PA 13-305—HB 6389

Public Health Committee


SUMMARY: This act:

1. allows licensed naturopaths to delegate the provision of colon hydrotherapy services to a colon hydrotherapist, under certain conditions;

2. allows certain licensed podiatrists who are board qualified, rather than board certified, in reconstructive rearfoot ankle surgery to independently perform tibial and fibular osteotomies and advanced ankle surgeries;

3. prohibits anyone from knowingly possessing, buying, selling, trading, or otherwise transferring a counterfeit controlled substance; and

4. creates a task force to study the provision of beverages and prepackaged food at arrangement services in funeral homes.

EFFECTIVE DATE: October 1, 2013, except the (1) funeral service task force provisions take effect upon passage and (2) counterfeit controlled substance provisions take effect January 1, 2014.


The act allows a licensed naturopath to delegate the provision of colon hydrotherapy services to a colon hydrotherapist, under the following conditions:

1. the colon hydrotherapist holds and maintains certification in good standing from the International Association for Colon Hydrotherapy, the National Board for Colon Hydrotherapy, or the Global Professional Association for Colon Therapy, and the naturopathic physician determines that the colon hydrotherapist meets this requirement;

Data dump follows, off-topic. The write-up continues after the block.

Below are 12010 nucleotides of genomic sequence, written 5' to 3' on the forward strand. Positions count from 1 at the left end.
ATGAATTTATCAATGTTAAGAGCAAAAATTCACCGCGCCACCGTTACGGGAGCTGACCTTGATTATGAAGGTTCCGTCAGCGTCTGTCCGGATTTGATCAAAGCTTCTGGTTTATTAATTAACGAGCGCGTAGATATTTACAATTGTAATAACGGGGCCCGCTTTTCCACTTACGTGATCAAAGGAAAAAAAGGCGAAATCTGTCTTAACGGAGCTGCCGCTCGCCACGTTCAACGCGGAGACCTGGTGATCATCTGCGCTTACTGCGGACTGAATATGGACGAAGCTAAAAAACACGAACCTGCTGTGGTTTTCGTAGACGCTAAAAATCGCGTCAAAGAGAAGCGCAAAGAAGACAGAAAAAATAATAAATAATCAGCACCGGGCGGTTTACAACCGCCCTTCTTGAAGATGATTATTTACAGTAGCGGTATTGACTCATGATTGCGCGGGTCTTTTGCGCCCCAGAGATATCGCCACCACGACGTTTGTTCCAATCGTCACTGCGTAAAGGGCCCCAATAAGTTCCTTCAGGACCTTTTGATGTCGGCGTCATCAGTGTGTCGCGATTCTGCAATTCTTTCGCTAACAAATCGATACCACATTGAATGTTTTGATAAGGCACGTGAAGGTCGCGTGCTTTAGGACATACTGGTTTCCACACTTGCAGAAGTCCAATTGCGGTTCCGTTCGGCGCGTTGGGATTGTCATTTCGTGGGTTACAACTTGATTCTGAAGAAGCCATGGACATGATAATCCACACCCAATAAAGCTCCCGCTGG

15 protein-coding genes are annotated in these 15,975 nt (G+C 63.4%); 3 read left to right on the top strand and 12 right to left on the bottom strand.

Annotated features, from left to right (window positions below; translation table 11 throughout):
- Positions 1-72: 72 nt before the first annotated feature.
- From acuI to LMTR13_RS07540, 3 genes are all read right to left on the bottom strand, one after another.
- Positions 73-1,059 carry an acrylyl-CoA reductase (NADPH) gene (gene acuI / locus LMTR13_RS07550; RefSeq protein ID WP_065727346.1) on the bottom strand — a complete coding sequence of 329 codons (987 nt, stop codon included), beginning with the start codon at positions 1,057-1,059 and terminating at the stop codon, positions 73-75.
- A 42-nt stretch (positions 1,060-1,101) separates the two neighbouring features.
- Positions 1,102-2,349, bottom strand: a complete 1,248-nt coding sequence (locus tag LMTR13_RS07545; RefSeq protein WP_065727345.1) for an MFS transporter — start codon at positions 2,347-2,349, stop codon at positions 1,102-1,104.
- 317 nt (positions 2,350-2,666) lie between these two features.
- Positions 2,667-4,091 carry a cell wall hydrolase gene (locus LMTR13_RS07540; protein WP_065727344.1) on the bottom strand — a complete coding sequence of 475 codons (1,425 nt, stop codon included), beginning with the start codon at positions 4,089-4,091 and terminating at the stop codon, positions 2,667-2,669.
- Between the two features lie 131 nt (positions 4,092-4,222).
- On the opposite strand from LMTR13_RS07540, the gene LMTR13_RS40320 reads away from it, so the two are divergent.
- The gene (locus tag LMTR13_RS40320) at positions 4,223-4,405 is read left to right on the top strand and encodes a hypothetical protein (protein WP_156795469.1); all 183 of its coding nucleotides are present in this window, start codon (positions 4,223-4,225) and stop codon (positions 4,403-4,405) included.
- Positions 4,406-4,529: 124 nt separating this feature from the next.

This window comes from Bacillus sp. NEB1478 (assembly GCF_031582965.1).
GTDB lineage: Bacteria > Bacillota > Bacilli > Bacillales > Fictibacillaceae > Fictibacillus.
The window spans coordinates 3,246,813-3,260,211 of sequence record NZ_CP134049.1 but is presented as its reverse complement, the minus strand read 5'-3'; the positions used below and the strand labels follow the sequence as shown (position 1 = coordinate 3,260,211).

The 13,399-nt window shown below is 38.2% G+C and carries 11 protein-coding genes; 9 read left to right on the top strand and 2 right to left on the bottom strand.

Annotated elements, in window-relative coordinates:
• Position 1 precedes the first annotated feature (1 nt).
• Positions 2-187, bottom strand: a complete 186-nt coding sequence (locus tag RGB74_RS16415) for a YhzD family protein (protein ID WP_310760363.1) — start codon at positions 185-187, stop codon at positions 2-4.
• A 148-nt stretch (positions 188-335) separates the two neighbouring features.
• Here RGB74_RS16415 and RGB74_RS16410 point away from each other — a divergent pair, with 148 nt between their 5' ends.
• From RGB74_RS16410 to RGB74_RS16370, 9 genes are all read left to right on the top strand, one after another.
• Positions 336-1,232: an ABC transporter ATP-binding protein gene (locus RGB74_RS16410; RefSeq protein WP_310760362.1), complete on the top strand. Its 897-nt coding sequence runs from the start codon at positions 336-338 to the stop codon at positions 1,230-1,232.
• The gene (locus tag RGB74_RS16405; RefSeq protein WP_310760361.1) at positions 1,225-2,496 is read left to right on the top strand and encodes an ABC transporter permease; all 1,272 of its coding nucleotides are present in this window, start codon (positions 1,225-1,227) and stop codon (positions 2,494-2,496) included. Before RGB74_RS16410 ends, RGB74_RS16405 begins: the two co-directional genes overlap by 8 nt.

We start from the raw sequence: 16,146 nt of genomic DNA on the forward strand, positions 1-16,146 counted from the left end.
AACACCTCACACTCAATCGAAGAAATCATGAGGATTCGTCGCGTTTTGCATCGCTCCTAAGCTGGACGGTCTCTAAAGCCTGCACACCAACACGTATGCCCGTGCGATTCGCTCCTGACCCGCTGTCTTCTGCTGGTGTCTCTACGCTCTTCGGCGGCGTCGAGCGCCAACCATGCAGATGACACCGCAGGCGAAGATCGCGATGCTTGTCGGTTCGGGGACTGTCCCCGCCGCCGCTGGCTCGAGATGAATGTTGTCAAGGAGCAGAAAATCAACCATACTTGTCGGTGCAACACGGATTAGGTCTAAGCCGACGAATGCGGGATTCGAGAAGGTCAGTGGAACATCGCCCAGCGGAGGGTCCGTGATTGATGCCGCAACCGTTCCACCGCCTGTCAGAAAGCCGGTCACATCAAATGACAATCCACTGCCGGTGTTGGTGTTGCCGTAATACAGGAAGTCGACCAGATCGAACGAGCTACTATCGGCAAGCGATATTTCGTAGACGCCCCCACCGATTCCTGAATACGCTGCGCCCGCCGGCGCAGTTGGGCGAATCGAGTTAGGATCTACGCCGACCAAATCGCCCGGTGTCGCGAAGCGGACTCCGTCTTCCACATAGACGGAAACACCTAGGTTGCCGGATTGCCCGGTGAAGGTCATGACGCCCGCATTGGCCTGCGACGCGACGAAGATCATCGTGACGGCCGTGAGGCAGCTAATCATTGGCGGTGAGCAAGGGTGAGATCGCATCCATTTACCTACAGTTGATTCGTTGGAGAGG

2. the naturopathic physician has evaluated the patient and determined that colon hydrotherapy services are appropriate;

3. the naturopathic physician is satisfied as to the colon hydrotherapist's ability to provide such services to the patient;

4. the delegation is consistent with the patient's health and welfare and in keeping with sound medical practice; and

5. the colon hydrotherapist provides the services under the naturopathic physician's supervision and control.

Under the act, a naturopathic physician who delegates the provision of services to a colon hydrotherapist in this manner must maintain documentation of the hydrotherapist's certification and make the documentation available to the Department of Public Health (DPH) upon request.

Anyone who violates these provisions is subject to a fine of up to $500, up to five years in prison, or both. Each instance of patient contact or consultation in violation of the act constitutes a separate offense.

The act also provides that DPH can take its full range of disciplinary actions against a licensed naturopath who fails to comply with these requirements.